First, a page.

Jump to content

jws008

Members
  • Posts

    293
  • Joined

  • Last visited

Everything posted by jws008

  1. I think Victor Kiam sold the Patriots to James Busch Orthwein sometime during the 1992 season (Orthwein bought them with an eye towards moving to St. Louis, which is why I stress the Busch family relation). 1993 saw the hiring of Parcells as head coach and the change to blue. I'm not sure back then how long a team took to plan a uniform change; it is possible, even, that the emphasis of blue was an idea coming from the time of Kiam's ownership. Anyone else have more or better information on this?
  2. I'm pretty much 99% in agreement with you here, but, if any of the "reputable" long-timers here had seen the new uniform set and expressed an opinion, I think most of us would find it valid. I mean if you had seen the new Browns uniforms yesterday and posted that they were "modern garbage" or "traditional Browns uniforms" or even just "good" or "bad", I'd respect and appreciate your opinion (and be glad you posted it, too). But, if it were some player, coach, or just some guy who just created an account on these boards two days ago, yeah, I'm dismissing the opinion entirely.
  3. OK, red was when the Sullivan family and Victor Kiam owned the Pats. Blue has mostly been Kraft, though James Busch Orthwein was the owner when the change to blue was made. And yes, there were other minority owners in that timespan. I was writing in general terms in my original post.
  4. There is one other uniform tradition that the Patriots uniform history (sort of) follows -- the idea that a sports teams' identity would change and correspond to a change in leadership (be it coach, manager, or ownership). The Pats were a "Red" team under their original owners; and became a "Blue" team when ownership changed. In a sense, if they scheduled this specific uniform change to coincide with Brady's departure, and the end of that era; it was well and somewhat traditionally done.
  5. Wait, wait, wait -- Doesn't just being on this board and reading the topic imply you have some interest, however little, in both the opinions and descriptions of this Browns' uniform set before it is released? [Yes, I'm being a bit sarcastic]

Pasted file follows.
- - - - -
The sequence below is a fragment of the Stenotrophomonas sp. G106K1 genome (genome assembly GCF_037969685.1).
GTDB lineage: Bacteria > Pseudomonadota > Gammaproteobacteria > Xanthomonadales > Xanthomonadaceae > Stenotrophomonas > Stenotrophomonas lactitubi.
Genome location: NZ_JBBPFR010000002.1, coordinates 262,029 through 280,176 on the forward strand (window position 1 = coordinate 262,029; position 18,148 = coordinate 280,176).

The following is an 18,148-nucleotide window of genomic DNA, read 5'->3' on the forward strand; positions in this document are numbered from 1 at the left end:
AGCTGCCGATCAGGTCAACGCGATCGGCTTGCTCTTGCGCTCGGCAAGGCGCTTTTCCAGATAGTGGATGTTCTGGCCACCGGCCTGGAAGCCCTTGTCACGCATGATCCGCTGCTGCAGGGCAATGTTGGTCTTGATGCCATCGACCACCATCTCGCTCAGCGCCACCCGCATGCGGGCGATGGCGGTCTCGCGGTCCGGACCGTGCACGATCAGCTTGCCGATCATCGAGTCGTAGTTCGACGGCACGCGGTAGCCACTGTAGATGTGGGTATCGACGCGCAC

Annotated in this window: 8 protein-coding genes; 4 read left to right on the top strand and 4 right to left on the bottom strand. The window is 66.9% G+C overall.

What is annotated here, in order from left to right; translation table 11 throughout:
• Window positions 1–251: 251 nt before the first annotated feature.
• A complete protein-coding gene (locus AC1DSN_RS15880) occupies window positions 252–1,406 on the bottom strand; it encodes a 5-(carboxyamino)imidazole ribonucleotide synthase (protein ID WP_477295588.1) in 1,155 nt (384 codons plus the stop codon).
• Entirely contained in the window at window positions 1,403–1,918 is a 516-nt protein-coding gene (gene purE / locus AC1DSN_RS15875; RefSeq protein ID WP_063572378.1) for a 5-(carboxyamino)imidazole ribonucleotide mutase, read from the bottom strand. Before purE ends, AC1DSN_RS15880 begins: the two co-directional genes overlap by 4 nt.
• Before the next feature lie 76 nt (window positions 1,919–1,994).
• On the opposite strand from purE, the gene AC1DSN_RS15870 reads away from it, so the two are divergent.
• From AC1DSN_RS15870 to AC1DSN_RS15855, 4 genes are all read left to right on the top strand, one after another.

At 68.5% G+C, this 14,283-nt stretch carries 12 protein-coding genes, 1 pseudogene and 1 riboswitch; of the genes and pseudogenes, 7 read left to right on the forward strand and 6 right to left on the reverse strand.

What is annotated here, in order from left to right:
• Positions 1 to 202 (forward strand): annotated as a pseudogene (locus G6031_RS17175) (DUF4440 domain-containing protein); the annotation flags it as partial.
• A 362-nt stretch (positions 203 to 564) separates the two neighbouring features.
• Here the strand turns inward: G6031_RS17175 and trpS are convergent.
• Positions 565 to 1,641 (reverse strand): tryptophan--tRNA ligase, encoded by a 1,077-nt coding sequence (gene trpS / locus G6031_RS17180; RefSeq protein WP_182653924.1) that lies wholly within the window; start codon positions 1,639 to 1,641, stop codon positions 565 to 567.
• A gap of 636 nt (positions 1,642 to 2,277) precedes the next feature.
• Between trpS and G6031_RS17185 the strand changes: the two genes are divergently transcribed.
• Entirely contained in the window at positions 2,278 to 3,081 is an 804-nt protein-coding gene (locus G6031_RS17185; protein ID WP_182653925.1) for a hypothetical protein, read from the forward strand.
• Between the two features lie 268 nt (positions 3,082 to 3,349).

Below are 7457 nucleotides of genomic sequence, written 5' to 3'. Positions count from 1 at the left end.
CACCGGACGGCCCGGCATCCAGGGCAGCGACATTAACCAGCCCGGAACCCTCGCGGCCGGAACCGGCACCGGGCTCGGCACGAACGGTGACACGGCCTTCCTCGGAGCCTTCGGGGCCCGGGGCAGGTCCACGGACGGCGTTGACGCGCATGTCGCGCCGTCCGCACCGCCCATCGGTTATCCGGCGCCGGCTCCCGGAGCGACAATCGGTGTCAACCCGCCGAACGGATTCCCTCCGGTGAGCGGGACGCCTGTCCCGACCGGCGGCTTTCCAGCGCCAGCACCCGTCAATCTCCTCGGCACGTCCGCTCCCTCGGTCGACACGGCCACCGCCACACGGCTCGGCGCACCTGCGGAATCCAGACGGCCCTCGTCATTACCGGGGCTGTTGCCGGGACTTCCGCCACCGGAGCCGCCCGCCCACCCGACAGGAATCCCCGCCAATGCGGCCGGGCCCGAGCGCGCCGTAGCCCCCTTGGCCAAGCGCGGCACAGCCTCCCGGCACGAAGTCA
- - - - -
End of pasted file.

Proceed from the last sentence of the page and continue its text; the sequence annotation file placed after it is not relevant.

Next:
6. I know the tradition is that the minutemen and the colonial/U.S. army wore blue during the American Revolution, but the actual history, at least according to my college professor is more complicated than that (this is from some old class notes): Many veterans of the French and Indian Wars wore their old uniforms, which were blue with red facing. But just as common were volunteers who showed up in hunting shirts. General Washington was authorized by Congress on March 23, 1779 to set the color. General Order of October 2, 1779 officially established blue as the color. The rules were that at least officers were to have one uniform which conformed, but even by the end of the war it was not fully implemented. So, for at least a portion of the war there was no declared color or uniform; and even when it was set as blue, it wasn't a hard and strict rule. We need to remember, in a lot of battles, the colonial units were more guerrilla fighters than traditional soldiers. My point is that you could make the same argument for blue for a team called the Patriots as you could argue that such a team could just wear a rag-tag collection of all sort of contrasting colors and styles. It's another reason why I've never cared for the argument that the Patriots uniforms should not be red or shouldn't include silver/grey or a thousand other arguments about what their colors should be.
  7. One thing I think we're all leaving out of this change in the helmet rule: If the new rule permitted it, would teams re-visit the Eagles and Seahawks old idea of having home and away helmets? I think that's as likely as throwback helmets, depending on how the new rule is written. And yes, if both were permitted, then the NFL is well on its way to being just like college football when it comes to uniforms.
  8. I continue to have recurring minor "waking nightmares" that they're actually going to put the LA primary logo on a blue helmet.
  9. The horrid thought I just had: What if the Rams and the designers (Nike/NFL/whomever) decided to put the primary on the helmet? (No, don't mock up that atrocity).
  10. I think I'm reading for most folks that the Rams head is much better than the LA wave/horn. I wonder how long until they switch them and the Rams head becomes the primary logo? My more detailed thoughts: Something about the LA wave (particularly in that beach image), makes me think that someone is about to give a weather forecast for Southern California for the next five days. And I agree that it still looks to me like a football logo from a video game that couldn't afford the real NFL license. I really like the Rams head when it is outlined in blue; there's something almost stained glass like about it, while still looking a bit modern, too.
  11. And to be serious for a minute here, do I think you need to be from St. Louis to see echoes of an Arch in the Rams new logo? No, I don’t. And, as a logo, I think it’s a downgrade, too.